Does the author's tone seem unbiased?
Information can be reported for a variety of reasons. Reliable news sources report on facts with the purpose of informing readers. Beware of articles meant to sell you something, persuade you, or entertain you. Not all articles on news sites or in newspapers are fact-based. Watch out for editorials, opinion pieces, and advertisements.
As you consider an article's purpose, ask yourself:
Why did the author write this information?
Is the information fact, opinion, or propaganda?
Does the author's tone come across as impartial?
Does this article provoke an emotional response?
One of the most difficult aspects of detecting an author's purpose is trying to identify any potential biases. An author is biased when their personal beliefs or opinions interfere with his or her ability to impartially report facts. News companies themselves can also be politically, religiously, culturally, or racially biased. Even your own personal bias can interfere in researching responsibly. Confirmation bias occurs when we interpret sources or seek out sources that align with our personal beliefs. Consider the media bias chart below. Do you normally get your online news from a biased source?
There are other kinds of bias aside from those noted above. The University of Texas Libraries has created a comprehensive list of the different kinds of bias you may find in the media.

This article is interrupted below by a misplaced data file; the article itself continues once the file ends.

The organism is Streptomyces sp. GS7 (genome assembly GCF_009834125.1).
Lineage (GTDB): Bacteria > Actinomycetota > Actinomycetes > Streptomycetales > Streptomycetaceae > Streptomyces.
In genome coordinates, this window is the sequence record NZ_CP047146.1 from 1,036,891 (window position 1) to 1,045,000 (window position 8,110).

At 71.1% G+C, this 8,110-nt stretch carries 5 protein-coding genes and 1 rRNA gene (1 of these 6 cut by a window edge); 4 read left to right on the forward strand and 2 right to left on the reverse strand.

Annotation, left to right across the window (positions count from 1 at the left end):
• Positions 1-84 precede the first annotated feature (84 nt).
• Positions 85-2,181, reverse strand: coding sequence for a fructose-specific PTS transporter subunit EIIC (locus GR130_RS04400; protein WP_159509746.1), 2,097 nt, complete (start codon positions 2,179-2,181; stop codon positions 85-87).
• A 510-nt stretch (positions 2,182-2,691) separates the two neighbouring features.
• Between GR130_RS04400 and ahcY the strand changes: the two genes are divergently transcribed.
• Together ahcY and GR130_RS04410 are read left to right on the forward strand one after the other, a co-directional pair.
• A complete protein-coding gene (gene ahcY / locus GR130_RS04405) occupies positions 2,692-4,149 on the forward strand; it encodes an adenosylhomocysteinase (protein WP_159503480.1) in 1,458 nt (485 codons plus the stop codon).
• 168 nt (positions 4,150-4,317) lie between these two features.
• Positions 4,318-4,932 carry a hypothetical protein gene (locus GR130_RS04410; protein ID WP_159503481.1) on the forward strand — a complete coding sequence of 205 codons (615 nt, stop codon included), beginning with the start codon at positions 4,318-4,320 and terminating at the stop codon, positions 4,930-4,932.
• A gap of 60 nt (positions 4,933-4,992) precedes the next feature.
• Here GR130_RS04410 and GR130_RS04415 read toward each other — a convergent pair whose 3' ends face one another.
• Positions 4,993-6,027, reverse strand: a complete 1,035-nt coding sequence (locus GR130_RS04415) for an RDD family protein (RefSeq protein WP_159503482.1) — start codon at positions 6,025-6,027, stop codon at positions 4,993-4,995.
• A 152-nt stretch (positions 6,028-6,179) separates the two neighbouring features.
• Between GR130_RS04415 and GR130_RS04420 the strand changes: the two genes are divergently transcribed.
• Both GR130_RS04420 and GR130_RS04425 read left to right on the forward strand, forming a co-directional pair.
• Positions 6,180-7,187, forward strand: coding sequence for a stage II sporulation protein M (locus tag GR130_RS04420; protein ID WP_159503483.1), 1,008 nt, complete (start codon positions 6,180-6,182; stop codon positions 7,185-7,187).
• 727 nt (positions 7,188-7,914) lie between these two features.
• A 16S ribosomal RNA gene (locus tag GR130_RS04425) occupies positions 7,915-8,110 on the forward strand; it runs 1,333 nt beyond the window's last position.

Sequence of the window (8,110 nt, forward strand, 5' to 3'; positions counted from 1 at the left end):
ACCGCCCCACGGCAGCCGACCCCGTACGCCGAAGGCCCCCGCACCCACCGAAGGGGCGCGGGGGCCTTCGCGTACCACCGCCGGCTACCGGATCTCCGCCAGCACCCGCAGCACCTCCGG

|Commercial Bias||News is sponsored by advertisers. Does the news presented reflect the advertisements embedded within the media?|
|Temporal Bias||News agencies look for "breaking stories," often relegating old news to the back page or leaving it entirely uncovered. Scan the back pages too!|
|Visual Bias||Including visuals will draw the reader's attention. Do images presented evoke specific responses? Do they prejudice the reader to view the news one way?|
|Sensationalism||Good news is less exciting than news that is shocking or frightening. Does the media exaggerate details to make a story more interesting? Does the news agency focus only on the negative aspects of a story?|
|Narrative Bias||Writers will generally develop a plot line - beginning, middle, and end - complete with drama. News, however, is rarely so tidy. Remind yourself that stories you read in the news are "unfolding." If a story captures your attention, its best to follow that story over a period of time.|
|Fairness Bias||Ethical journalism is, in theory, fair. When a controversy arises, reporters will generally attempt to get the "other side" of the story. When a rebuttal is reported, it can seem like the media is taking one side or another. Read carefully to determine if presentation of both arguments is neutral.|
|Expediency Bias||News is driven by deadlines. Those deadlines sometimes mean that reporters will return to experts they know well and have had successful contacts with previously. This may slant news in towards the political views of these experts.|